“Ἄρσεν πῦρ ἔτεκεν Τροία Διΐ· τοιγὰρ ἐγὼ πῦρ
πέμψω ἐπὶ Τροίᾳ, πῆμα φέροντα Πάριν·
ἥξει δ᾿ Ἰλιάδαις οὐκ ἀετός, ἀλλ᾿ ἐπὶ θοίναν
γῦπες, ὅταν Δαναοὶ σκῦλα φέρωσι πόνων.”

Sometimes an Eagle Does show up in stories of Zeus and Ganymede. 

Greek Anthology 12.211

“Go to bright heaven, go carrying the child,
Eagle, keep your twin wings spread wide.
Go holding gentle Ganymede and do not drop
Zeus’ wine-bearer of the sweetest cups.
But be careful not to bloody him with your clawed feet
So that Zeus, upset, won’t hurt you.”

Στεῖχε πρὸς αἰθέρα δῖον, ἀπέρχεο παῖδα κομίζων,
αἰετέ, τὰς διφυεῖς ἐκπετάσας πτέρυγας,
στεῖχε τὸν ἁβρὸν ἔχων Γανυμήδεα, μηδὲ μεθείης
τὸν Διὸς ἡδίστων οἰνοχόον κυλίκων·
φείδεο δ᾿ αἱμάξαι κοῦρον γαμψώνυχι ταρσῷ,
μὴ Ζεὺς ἀλγήσῃ, τοῦτο βαρυνόμενος.

MFA #01.8114

Image result for ganymede rooster Zeus
Terracotta of Zeus with Ganymede (LIMC 56; from Olympia)
Image result for ganymede rooster Zeus
Attic red-figured hydria
Attributed to Eupolis P. by Beazley
Approx. 450 -440 BC
This image from the MFA shows Zeus contemplating what to do with his cock.
Image result for ganymede rooster Zeus Black figure
Zeus pursuing Ganymedes, Athenian red-figure kantharos C5th B.C., Museum of Fine Arts Boston

Have You Heard about Lesbia?

Catullus 58a

Caelius, our Lesbia, that Lesbia,
that Lesbia, whom alone Catullus loved
more than himself and all of his family,
now, at street corners and in alleyways
pleasures the grandsons of great-souled Remus.

*Pleasures: the latin is “glubit,” and whether this vulgarity involves the hands or the mouth is anybody’s guess.

Caeli, Lesbia nostra, Lesbia illa,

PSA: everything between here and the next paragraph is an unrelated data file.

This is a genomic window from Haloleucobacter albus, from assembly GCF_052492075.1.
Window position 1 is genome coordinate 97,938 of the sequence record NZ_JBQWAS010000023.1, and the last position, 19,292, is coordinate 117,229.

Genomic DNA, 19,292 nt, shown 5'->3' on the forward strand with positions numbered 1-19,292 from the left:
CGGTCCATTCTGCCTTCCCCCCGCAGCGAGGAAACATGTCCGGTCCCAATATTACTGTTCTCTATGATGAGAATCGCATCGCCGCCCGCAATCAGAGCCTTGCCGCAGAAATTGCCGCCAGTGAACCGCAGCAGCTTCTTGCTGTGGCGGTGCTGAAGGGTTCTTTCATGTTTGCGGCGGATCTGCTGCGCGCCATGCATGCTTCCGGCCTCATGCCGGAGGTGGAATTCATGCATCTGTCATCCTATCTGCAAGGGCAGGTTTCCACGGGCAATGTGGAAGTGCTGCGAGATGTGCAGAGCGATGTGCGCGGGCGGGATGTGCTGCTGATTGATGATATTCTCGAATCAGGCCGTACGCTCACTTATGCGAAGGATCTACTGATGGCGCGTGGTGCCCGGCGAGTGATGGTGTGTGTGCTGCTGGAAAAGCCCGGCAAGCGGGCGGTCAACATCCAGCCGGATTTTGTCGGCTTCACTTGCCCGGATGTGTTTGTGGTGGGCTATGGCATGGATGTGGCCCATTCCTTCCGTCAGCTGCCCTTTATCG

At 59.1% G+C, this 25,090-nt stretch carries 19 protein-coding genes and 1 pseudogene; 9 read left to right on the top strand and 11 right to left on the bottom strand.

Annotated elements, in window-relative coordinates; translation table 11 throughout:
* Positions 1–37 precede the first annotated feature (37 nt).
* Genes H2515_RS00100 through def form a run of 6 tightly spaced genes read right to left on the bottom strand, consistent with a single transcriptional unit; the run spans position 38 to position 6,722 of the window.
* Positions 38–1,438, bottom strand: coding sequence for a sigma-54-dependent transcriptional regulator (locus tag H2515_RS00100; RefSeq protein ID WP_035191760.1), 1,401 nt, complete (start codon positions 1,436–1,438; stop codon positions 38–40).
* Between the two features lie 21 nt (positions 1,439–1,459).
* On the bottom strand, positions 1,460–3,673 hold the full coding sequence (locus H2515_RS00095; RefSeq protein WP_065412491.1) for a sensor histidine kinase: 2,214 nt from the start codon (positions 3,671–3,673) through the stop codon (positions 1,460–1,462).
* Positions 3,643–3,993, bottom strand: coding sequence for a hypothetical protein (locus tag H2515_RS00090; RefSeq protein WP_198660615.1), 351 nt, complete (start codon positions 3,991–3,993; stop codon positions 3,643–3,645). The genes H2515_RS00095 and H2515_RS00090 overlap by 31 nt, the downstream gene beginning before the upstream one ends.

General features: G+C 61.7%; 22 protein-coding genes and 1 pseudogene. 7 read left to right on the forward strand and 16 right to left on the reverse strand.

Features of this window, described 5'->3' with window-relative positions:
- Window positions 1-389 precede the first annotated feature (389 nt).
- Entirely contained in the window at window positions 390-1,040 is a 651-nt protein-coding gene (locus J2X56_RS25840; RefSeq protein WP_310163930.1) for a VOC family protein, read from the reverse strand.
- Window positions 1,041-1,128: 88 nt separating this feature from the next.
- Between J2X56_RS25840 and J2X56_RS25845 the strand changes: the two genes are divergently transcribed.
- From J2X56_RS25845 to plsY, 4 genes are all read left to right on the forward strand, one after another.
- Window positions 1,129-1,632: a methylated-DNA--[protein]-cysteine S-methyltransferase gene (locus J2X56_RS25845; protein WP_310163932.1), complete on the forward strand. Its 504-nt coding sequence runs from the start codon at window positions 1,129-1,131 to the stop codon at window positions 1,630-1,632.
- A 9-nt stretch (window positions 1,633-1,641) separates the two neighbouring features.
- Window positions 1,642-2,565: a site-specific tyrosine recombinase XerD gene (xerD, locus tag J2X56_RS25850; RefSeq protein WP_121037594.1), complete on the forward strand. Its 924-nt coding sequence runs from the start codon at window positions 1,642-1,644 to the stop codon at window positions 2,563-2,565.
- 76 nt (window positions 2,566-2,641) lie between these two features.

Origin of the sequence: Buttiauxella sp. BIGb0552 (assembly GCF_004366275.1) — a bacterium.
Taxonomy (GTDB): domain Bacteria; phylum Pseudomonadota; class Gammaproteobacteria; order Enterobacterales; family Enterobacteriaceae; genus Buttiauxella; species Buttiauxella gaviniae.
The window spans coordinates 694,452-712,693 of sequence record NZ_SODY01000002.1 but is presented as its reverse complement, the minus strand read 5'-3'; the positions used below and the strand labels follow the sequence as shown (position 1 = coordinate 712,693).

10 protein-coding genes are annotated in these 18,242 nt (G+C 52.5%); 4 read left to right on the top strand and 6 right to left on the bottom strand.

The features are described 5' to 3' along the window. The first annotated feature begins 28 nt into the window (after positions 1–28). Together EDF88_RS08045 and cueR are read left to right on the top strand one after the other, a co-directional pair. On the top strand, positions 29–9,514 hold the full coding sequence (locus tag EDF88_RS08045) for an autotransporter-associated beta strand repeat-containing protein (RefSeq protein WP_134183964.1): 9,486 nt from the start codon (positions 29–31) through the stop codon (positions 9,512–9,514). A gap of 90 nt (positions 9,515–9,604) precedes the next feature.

illa Lesbia, quam Catullus unam
plus quam se atque suos amauit omnes,
nunc in quadriuiis et angiportis
glubit magnanimi Remi nepotes.

Picasso. Bust of a Woman. 1931. Not especially subtle.

Larry Benn has a B.A. in English Literature from Harvard College, an M.Phil in English Literature from Oxford University, and a J.D. from Yale Law School. Making amends for a working life misspent in finance, he’s now a hobbyist in ancient languages and blogs at featsofgreek.blogspot.com.

Cicero: A Liar Will Probably Commit Perjury Too

Cicero, Pro Quinctui Roscio 16

“Still,” he said, “Cluvius told Lucius and Manilius he was not on sworn oath.” If he told them while sworn in, would you believe? What is the difference between a perjurer and a liar? A man who is accustomed to lying, can get used to committing perjury.

I can easily get a man to perjure himself once I am able to persuade him to lie. For once someone has departed from the truth, he is not in the habit of being constrained by greater belief from perjury than from lying. For what man who is not moved by the force of his own conscience is moved by invocation of the gods?

The reason for this is that the gods dispense the same penalty for the perjurer and the liar. The gods become enraged and punish a man not for the institution which frames the swearing of the words but because of the evil and the malice that these traps are set for another person.”